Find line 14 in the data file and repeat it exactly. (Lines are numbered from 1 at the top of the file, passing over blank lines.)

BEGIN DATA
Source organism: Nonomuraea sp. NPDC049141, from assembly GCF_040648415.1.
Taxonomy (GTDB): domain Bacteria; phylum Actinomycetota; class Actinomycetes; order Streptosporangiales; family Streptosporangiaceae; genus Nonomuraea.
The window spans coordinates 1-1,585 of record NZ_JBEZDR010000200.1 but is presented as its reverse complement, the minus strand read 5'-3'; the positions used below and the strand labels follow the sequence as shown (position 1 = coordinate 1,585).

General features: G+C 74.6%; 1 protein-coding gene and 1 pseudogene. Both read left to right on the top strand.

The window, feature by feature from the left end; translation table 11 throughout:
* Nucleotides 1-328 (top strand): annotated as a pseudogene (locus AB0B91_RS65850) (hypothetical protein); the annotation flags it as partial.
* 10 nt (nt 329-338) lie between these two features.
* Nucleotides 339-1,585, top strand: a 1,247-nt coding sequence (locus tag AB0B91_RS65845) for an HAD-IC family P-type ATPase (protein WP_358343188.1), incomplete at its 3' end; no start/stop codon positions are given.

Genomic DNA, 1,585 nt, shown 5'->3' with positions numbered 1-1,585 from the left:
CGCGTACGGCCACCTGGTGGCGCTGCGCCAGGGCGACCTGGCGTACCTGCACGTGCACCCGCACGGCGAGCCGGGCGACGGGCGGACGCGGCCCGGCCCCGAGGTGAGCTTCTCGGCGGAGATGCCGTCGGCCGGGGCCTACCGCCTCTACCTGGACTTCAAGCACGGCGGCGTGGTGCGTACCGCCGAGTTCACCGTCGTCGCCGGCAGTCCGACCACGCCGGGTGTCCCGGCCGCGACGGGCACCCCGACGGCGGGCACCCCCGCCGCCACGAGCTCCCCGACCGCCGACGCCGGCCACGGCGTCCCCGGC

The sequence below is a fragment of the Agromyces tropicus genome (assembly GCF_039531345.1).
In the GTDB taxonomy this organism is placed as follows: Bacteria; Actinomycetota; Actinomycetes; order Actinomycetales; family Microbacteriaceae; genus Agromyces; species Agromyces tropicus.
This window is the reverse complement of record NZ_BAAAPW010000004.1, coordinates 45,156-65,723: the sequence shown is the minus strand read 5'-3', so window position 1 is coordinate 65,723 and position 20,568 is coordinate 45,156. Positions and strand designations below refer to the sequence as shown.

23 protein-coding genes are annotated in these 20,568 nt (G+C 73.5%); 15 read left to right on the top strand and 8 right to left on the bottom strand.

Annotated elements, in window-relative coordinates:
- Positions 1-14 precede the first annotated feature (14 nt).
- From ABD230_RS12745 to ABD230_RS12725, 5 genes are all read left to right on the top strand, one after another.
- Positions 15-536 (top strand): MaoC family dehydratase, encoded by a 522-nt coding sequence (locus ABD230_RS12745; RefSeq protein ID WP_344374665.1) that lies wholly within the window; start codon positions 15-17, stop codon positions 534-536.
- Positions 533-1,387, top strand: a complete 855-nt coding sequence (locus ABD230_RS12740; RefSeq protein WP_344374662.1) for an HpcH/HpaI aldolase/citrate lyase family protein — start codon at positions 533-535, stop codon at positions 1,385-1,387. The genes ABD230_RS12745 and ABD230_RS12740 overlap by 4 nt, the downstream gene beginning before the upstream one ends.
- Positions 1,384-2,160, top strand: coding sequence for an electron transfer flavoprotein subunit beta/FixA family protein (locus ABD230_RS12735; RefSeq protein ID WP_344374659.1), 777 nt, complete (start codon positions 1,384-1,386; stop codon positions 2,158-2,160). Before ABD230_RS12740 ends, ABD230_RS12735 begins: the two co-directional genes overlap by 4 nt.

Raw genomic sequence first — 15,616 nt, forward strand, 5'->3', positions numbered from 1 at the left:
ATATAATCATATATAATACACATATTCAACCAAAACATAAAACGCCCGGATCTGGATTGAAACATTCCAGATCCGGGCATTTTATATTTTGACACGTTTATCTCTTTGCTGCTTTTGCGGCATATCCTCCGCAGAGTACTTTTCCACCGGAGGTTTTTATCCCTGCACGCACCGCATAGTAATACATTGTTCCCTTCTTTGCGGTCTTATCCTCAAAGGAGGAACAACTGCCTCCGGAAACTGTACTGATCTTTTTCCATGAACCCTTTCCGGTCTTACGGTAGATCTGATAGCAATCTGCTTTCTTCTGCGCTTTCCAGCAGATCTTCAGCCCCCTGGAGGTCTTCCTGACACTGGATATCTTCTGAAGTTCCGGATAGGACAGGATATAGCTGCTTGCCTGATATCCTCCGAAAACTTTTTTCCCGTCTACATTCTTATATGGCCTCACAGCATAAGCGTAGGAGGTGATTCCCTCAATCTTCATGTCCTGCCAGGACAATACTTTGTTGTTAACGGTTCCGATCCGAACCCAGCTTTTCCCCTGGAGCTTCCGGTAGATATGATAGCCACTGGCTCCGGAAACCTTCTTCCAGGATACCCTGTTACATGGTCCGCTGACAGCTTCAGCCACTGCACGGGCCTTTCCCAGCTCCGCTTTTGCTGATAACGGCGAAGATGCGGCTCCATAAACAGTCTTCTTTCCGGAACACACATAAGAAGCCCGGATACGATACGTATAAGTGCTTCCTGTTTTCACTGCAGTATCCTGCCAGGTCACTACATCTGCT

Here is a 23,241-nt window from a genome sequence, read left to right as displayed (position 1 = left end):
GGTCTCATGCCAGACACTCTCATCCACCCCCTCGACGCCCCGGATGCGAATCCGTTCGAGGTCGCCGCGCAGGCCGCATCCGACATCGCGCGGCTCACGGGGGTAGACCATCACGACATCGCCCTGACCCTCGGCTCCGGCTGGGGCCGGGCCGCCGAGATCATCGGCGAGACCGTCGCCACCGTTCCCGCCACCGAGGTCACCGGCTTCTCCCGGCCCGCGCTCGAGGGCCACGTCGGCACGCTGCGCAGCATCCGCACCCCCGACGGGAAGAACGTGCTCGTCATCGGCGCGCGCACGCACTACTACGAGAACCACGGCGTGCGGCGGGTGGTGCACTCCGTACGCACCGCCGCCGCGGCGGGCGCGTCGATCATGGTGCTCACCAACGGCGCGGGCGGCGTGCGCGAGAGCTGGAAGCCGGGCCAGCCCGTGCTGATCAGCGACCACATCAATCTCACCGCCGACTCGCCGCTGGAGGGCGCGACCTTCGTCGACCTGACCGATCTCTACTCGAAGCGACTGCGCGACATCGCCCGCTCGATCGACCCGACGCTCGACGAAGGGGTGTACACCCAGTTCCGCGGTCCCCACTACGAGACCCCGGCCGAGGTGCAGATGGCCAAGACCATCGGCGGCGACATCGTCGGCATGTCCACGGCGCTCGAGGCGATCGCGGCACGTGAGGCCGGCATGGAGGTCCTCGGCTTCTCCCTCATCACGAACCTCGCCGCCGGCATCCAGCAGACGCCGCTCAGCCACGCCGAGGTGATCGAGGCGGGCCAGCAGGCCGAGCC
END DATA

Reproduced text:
23 protein-coding genes are annotated in these 20,568 nt (G+C 73.5%); 15 read left to right on the top strand and 8 right to left on the bottom strand.